Van Beek: Anatomy of an arrest — detention
Unless they work in law enforcement, have been a victim, or have an arrest record, most people are unfamiliar with what happens from arrest to courtroom. This is the second of a three-part series. Part I was an overview of the amazing work done by the victim services unit. This part is on the innovative programs we have established within our detention center. Our final section will be on the brave work of our patrol division.
The Sheriff’s Office, police departments and law enforcement agencies within Eagle County all work on creating highly efficient, innovative, yet compassionate programs between arrest and verdict. We realize that while certain legal procedures must be followed, we also recognize that we are handling sensitive and generally uncommon situations for the people involved.
Once in custody, we balance the necessities of legal requirements with the addition of compassionate programs to support the person they want to be. We help them navigate the complexities of their current actions to also reduce the possibility of recidivism, and perhaps introduce them to new skills and opportunities that will guide them toward the successful life they envision.
Just as in patrol, there are procedures and there is implementation. Procedures are strict because we are dealing with someone’s freedom, and it must be adhered to with very strict guidelines to assure the accused’s rights. Implementation in Eagle County is not only compassionate but proactive in providing contacts and opportunities to counter recidivism.
In procedures, there is a formal intake process. Intake includes details from the arresting deputy/officer on the charges and/or warrant. A formal search is done to assure everyone’s safety. Then there is a detailed questionnaire, which includes a medical history, emergency contacts, employment, where they live, any aliases, and any additional information that is pertinent.
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We take a mugshot and fingerprints. We make note of any unique identifying markings like tattoos, birthmarks or scars. We take photos and upload them into the system. An inventory of personal property is made, and money is securely deposited. The system provides outstanding warrants elsewhere, prison records, felony convictions, history of violence, and other recorded information.
At that point, and within 12 hours, a comprehensive medical assessment is made by the medical department. Health issues like diabetes, prescription drugs, or mental health concerns are addressed, in addition to a list of substances or amount of alcohol that they may have recently consumed in case there are potential overdose or withdrawal issues.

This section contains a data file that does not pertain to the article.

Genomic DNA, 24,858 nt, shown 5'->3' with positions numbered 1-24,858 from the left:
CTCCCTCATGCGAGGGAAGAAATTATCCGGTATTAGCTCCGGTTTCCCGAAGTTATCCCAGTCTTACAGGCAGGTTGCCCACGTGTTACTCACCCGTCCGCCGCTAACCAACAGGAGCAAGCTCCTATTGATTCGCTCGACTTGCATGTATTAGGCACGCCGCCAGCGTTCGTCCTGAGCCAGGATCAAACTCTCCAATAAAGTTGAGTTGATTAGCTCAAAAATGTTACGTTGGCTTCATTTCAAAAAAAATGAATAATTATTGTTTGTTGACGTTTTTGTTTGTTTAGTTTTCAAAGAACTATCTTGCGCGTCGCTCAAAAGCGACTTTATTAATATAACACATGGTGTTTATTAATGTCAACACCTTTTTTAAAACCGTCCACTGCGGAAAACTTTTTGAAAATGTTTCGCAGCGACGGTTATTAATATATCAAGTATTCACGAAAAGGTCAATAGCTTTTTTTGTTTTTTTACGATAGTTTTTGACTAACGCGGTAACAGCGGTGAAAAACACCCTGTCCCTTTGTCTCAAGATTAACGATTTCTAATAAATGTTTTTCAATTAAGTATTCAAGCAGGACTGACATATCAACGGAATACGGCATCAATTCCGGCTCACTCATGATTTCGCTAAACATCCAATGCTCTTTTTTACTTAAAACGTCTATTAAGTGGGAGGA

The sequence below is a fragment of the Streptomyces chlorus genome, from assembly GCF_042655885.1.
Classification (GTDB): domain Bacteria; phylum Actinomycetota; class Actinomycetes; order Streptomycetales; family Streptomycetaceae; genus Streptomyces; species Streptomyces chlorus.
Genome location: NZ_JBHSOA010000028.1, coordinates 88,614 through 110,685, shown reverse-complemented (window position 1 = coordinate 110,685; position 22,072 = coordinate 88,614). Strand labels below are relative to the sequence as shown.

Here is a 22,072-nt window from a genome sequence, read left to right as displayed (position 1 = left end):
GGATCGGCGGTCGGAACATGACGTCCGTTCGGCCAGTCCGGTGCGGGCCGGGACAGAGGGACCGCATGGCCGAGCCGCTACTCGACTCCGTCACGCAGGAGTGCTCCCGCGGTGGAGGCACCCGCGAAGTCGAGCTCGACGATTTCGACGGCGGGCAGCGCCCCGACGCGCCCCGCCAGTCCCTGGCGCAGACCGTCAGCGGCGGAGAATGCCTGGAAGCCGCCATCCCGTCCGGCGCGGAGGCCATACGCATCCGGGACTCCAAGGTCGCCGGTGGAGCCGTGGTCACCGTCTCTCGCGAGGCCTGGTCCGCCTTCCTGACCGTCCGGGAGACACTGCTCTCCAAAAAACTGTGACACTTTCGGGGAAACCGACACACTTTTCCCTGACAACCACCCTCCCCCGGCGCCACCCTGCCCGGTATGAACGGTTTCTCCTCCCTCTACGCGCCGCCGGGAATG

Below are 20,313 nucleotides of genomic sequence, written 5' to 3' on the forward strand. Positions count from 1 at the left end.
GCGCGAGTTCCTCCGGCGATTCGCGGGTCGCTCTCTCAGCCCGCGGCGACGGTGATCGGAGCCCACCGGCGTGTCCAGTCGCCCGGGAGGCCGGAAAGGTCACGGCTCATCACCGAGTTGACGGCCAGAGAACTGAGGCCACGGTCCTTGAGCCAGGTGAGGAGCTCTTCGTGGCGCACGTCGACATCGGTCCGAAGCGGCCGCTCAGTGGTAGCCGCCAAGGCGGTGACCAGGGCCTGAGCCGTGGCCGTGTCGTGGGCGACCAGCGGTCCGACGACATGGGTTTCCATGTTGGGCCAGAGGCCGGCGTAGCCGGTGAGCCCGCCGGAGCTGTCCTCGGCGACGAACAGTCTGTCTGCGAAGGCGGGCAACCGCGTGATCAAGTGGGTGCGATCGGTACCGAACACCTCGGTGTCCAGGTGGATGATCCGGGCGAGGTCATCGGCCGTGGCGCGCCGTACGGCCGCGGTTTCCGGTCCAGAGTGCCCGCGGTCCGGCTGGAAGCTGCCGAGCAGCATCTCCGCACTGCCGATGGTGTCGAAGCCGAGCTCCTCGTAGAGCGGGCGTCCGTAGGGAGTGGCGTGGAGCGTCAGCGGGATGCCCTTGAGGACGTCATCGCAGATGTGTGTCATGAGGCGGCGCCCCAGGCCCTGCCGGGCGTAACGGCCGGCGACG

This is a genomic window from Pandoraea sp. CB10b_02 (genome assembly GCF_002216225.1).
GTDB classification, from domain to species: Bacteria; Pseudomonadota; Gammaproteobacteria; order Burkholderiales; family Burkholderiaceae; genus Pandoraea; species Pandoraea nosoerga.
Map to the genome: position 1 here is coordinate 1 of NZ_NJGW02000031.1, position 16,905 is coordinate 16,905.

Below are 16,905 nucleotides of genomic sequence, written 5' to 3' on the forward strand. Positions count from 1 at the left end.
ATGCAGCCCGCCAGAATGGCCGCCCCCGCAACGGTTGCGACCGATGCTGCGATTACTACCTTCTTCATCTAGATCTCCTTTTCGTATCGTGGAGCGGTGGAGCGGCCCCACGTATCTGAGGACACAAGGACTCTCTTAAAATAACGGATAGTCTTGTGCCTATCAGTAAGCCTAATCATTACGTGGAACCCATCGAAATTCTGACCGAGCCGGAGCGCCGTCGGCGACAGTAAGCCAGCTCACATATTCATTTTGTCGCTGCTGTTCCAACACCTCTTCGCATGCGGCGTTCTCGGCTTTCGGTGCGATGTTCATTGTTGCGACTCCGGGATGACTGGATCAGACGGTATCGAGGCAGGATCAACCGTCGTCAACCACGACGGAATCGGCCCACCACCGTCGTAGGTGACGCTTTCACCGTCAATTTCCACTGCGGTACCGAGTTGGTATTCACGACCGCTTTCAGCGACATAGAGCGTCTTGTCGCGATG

Our contracted medical provider provides daily medical care. Anyone staying longer than 14 days gets a complete medical physical assessment by the physician assistant. If at any time the medical condition of an inmate requires a more comprehensive evaluation or treatment, we will transport them to the hospital. We take their care seriously. If the person is being detained for domestic violence, we place a block on the victim’s number from all jail phones, to avoid harassment. Since controlled substances are prohibited in the detention center, we work with doctors to provide alternatives.
We then prepare them for their first court appearance and then follow the judge’s orders as to further detention or release. Additional court appearances can run 15-30 days out. If there are issues (health, security, etc.) preventing the safe transport of an inmate to the courtroom, hearings can be handled via video.
On the implementation end of detention, we offer unique opportunities. As long as they are here, we can utilize that time constructively. We continually look for ways to counter recidivism by identifying situations that may trigger criminal behavior. Some of the projects we’ve implemented include:
- Creating partnerships that help to distinguish mental health issues from criminal behavior so that proper professional assistance can be provided
- Addressing issues of homelessness
- Helping to alleviate financial stress by connecting detainees with county and private resources
- Arranging an academic partnership with Colorado Mountain College in the areas of GED prep, financial literacy, and trade certifications
We are even working on improving lifestyle and fitness instruction for those recovering from addiction. We also offer jail worker programs that help to reduce sentences and, in some cases, allow inmates an opportunity to keep their jobs. We have discovered that weaknesses in these various areas will cause some to feel that they have no option other than crime. We believe that everyone deserves a chance at a better life.
The professionals at the Eagle County Sheriff’s Office, local police departments, and affiliated agencies, are here to protect and serve, and that includes everyone. Our job is to ensure a safe community, and the dedication of our staff goes above and beyond that which is necessary, to that which is compassionate, innovative, and effective. We aim to set the pace for others to follow.
James van Beek is the Eagle County sheriff. You can reach him at email@example.com.